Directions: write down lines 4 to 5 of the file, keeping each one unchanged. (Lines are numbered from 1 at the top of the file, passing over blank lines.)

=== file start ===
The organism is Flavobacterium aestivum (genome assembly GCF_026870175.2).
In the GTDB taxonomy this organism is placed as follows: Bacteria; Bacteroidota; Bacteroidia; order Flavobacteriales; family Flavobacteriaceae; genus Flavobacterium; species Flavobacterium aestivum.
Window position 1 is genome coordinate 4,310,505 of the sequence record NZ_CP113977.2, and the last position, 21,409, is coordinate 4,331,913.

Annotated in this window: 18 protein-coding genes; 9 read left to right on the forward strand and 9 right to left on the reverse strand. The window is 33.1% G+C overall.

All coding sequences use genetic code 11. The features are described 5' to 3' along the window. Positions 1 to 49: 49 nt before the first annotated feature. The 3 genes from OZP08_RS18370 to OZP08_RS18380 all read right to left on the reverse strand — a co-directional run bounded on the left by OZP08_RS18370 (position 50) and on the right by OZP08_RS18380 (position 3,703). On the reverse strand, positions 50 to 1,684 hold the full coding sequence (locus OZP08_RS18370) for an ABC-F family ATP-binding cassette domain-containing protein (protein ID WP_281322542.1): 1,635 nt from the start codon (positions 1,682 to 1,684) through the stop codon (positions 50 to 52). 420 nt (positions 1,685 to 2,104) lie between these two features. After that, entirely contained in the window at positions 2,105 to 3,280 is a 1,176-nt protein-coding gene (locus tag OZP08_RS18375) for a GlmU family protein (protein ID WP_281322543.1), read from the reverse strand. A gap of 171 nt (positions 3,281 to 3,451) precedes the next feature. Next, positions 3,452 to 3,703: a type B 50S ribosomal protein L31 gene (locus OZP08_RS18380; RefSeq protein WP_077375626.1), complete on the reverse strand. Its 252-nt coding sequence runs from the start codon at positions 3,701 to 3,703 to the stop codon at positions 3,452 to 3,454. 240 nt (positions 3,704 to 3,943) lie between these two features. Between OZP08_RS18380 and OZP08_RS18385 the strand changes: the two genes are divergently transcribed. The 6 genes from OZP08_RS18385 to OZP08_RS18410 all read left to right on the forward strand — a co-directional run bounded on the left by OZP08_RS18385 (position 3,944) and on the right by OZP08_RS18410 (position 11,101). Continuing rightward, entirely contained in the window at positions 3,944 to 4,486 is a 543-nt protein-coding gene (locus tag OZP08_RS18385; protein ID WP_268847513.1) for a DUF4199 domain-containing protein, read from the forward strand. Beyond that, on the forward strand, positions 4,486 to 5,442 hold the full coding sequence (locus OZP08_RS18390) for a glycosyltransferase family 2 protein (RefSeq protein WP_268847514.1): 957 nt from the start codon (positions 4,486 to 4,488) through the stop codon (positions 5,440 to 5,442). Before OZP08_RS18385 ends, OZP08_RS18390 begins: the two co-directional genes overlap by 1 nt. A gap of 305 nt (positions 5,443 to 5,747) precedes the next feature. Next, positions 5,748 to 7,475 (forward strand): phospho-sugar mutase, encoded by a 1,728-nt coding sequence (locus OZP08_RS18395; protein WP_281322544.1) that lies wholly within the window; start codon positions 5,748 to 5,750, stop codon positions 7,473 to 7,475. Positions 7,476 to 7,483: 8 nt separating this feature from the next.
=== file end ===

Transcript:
Annotated in this window: 18 protein-coding genes; 9 read left to right on the forward strand and 9 right to left on the reverse strand. The window is 33.1% G+C overall.

All coding sequences use genetic code 11. The features are described 5' to 3' along the window. Positions 1 to 49: 49 nt before the first annotated feature. The 3 genes from OZP08_RS18370 to OZP08_RS18380 all read right to left on the reverse strand — a co-directional run bounded on the left by OZP08_RS18370 (position 50) and on the right by OZP08_RS18380 (position 3,703). On the reverse strand, positions 50 to 1,684 hold the full coding sequence (locus OZP08_RS18370) for an ABC-F family ATP-binding cassette domain-containing protein (protein ID WP_281322542.1): 1,635 nt from the start codon (positions 1,682 to 1,684) through the stop codon (positions 50 to 52). 420 nt (positions 1,685 to 2,104) lie between these two features. After that, entirely contained in the window at positions 2,105 to 3,280 is a 1,176-nt protein-coding gene (locus tag OZP08_RS18375) for a GlmU family protein (protein ID WP_281322543.1), read from the reverse strand. A gap of 171 nt (positions 3,281 to 3,451) precedes the next feature. Next, positions 3,452 to 3,703: a type B 50S ribosomal protein L31 gene (locus OZP08_RS18380; RefSeq protein WP_077375626.1), complete on the reverse strand. Its 252-nt coding sequence runs from the start codon at positions 3,701 to 3,703 to the stop codon at positions 3,452 to 3,454. 240 nt (positions 3,704 to 3,943) lie between these two features. Between OZP08_RS18380 and OZP08_RS18385 the strand changes: the two genes are divergently transcribed. The 6 genes from OZP08_RS18385 to OZP08_RS18410 all read left to right on the forward strand — a co-directional run bounded on the left by OZP08_RS18385 (position 3,944) and on the right by OZP08_RS18410 (position 11,101). Continuing rightward, entirely contained in the window at positions 3,944 to 4,486 is a 543-nt protein-coding gene (locus tag OZP08_RS18385; protein ID WP_268847513.1) for a DUF4199 domain-containing protein, read from the forward strand. Beyond that, on the forward strand, positions 4,486 to 5,442 hold the full coding sequence (locus OZP08_RS18390) for a glycosyltransferase family 2 protein (RefSeq protein WP_268847514.1): 957 nt from the start codon (positions 4,486 to 4,488) through the stop codon (positions 5,440 to 5,442). Before OZP08_RS18385 ends, OZP08_RS18390 begins: the two co-directional genes overlap by 1 nt. A gap of 305 nt (positions 5,443 to 5,747) precedes the next feature. Next, positions 5,748 to 7,475 (forward strand): phospho-sugar mutase, encoded by a 1,728-nt coding sequence (locus OZP08_RS18395; protein WP_281322544.1) that lies wholly within the window; start codon positions 5,748 to 5,750, stop codon positions 7,473 to 7,475. Positions 7,476 to 7,483: 8 nt separating this feature from the next.